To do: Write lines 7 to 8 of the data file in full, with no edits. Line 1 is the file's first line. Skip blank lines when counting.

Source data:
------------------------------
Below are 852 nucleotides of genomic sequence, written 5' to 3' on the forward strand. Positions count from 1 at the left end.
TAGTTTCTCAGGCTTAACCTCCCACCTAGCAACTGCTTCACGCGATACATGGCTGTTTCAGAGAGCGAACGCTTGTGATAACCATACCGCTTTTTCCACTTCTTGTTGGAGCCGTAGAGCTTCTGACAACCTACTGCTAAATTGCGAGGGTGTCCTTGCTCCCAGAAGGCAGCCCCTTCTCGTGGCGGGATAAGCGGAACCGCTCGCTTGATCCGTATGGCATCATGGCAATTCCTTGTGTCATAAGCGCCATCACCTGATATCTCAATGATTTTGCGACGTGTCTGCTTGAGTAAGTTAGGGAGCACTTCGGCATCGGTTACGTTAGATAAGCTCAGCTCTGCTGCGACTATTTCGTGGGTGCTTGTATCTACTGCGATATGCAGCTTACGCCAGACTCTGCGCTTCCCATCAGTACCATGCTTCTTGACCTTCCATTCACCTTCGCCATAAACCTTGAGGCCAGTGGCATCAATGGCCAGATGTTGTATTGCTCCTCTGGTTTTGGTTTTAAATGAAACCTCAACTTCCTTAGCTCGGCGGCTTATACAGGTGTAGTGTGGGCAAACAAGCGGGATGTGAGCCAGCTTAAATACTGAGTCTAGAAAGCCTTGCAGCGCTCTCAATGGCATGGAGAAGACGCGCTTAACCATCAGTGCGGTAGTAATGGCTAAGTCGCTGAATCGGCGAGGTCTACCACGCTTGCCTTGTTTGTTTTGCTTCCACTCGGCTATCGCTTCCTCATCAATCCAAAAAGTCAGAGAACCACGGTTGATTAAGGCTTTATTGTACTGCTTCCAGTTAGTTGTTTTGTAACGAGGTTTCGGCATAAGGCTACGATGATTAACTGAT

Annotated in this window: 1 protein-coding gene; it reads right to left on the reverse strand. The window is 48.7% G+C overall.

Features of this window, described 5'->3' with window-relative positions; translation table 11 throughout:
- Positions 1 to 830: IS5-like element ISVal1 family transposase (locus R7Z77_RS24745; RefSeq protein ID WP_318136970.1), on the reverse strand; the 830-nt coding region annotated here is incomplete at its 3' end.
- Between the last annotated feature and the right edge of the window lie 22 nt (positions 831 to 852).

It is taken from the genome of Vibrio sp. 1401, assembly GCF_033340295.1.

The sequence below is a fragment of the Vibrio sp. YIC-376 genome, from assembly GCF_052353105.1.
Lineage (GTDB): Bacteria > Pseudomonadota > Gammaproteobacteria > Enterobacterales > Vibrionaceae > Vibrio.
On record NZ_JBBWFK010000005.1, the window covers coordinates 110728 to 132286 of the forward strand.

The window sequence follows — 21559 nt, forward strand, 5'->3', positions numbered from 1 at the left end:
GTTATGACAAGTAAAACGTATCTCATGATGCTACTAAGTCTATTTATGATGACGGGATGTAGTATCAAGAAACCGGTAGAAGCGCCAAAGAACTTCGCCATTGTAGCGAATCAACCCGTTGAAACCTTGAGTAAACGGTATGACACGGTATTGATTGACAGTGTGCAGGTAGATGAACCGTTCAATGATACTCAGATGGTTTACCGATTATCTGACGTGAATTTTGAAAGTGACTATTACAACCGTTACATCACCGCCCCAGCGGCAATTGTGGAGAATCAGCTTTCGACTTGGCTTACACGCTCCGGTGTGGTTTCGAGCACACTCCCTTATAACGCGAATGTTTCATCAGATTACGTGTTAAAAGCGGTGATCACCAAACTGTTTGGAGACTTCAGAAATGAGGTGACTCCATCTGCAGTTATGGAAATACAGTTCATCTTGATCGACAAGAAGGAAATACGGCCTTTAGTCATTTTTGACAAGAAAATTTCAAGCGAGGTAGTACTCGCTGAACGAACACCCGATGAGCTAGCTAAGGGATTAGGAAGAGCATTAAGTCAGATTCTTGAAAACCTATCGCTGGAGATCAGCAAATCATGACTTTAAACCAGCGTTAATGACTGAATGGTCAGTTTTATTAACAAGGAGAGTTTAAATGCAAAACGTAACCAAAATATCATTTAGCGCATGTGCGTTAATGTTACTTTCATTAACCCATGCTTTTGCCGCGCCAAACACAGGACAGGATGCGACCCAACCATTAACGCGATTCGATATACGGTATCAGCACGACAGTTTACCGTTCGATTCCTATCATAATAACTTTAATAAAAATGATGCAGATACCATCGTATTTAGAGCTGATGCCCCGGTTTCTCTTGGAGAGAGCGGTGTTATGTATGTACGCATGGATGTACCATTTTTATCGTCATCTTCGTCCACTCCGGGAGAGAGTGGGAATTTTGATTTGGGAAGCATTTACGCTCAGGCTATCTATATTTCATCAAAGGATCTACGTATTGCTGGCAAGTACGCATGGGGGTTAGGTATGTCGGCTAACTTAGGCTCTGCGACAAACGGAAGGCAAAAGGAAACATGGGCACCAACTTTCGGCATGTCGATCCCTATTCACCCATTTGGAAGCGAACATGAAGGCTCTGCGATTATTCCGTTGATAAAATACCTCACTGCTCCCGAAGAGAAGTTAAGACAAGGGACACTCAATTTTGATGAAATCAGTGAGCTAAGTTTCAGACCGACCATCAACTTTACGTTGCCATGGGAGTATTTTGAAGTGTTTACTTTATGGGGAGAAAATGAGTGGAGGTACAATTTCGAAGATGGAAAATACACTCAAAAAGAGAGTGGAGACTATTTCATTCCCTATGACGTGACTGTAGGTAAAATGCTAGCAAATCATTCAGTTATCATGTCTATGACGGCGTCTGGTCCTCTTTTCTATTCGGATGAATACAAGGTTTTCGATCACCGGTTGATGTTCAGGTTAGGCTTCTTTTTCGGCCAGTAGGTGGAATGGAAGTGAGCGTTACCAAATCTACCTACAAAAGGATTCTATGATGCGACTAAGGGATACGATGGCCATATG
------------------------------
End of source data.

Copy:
It is taken from the genome of Vibrio sp. 1401, assembly GCF_033340295.1.

The sequence below is a fragment of the Vibrio sp. YIC-376 genome, from assembly GCF_052353105.1.